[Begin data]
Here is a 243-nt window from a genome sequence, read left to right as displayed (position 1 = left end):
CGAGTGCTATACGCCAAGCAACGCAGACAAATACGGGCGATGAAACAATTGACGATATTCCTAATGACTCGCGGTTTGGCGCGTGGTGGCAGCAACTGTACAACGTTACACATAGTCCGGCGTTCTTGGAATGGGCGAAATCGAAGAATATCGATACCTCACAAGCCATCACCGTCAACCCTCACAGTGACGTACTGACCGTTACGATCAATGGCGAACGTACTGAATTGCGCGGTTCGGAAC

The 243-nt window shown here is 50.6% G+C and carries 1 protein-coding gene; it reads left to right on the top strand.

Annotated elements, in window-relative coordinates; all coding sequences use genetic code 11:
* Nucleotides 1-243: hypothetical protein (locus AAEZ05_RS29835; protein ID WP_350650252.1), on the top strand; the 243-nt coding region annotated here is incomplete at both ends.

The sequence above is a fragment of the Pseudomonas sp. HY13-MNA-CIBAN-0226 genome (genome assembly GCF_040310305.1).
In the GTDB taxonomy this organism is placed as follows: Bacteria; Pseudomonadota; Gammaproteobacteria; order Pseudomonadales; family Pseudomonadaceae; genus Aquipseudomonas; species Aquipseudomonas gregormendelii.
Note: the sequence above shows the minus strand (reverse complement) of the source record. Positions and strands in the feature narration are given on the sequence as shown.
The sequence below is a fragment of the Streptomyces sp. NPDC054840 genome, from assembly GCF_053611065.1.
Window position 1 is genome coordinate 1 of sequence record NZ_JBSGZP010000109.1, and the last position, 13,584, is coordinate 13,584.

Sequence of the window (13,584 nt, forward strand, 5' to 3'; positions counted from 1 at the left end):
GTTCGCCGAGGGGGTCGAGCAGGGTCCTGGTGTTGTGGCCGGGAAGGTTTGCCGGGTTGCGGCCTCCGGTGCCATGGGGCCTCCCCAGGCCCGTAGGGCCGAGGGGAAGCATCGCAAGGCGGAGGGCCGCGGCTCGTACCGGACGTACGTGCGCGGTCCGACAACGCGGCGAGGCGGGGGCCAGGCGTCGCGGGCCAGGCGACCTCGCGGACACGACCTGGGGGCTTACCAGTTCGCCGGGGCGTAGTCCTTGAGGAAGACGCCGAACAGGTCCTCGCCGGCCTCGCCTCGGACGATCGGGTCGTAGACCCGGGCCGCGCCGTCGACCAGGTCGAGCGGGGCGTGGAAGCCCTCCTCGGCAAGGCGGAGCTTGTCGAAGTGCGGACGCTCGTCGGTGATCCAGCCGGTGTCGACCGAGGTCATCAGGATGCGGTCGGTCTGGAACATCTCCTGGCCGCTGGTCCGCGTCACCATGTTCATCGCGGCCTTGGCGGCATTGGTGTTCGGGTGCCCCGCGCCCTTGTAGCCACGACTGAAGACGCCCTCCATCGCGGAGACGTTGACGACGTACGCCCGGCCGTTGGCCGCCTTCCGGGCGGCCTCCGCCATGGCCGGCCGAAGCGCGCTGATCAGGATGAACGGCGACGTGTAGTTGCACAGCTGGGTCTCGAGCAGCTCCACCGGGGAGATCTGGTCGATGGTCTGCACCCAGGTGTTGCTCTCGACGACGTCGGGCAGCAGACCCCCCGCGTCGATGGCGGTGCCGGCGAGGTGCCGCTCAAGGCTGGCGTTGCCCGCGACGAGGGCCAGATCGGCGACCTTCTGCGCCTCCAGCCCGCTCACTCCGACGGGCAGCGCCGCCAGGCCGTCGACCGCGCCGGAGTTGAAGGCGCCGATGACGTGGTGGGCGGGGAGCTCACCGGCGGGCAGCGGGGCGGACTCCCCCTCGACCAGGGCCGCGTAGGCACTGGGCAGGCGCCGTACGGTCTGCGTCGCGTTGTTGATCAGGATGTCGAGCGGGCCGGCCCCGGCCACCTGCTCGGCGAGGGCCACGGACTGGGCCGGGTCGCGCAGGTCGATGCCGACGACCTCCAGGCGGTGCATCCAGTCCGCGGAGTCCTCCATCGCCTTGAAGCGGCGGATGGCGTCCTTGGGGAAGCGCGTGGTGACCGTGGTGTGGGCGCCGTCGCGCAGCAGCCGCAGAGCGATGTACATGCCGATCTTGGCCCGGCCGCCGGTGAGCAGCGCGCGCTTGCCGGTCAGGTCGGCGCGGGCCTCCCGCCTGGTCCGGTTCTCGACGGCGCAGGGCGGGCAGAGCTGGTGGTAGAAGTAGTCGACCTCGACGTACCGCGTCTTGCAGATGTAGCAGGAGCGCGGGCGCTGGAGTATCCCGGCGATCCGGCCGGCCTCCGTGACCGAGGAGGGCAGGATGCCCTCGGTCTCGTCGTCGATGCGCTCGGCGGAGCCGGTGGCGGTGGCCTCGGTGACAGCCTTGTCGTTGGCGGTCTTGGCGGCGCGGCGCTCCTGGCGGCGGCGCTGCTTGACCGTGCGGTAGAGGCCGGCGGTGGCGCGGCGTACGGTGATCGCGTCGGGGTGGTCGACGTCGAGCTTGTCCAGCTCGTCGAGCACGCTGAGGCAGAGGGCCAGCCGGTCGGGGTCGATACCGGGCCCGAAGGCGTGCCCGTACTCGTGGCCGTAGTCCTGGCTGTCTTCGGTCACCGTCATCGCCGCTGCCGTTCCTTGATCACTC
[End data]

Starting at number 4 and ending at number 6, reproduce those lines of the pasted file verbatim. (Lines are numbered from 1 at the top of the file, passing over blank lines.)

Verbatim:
Annotated elements, in window-relative coordinates; all coding sequences use genetic code 11:
* Nucleotides 1-243: hypothetical protein (locus AAEZ05_RS29835; protein ID WP_350650252.1), on the top strand; the 243-nt coding region annotated here is incomplete at both ends.

The sequence above is a fragment of the Pseudomonas sp. HY13-MNA-CIBAN-0226 genome (genome assembly GCF_040310305.1).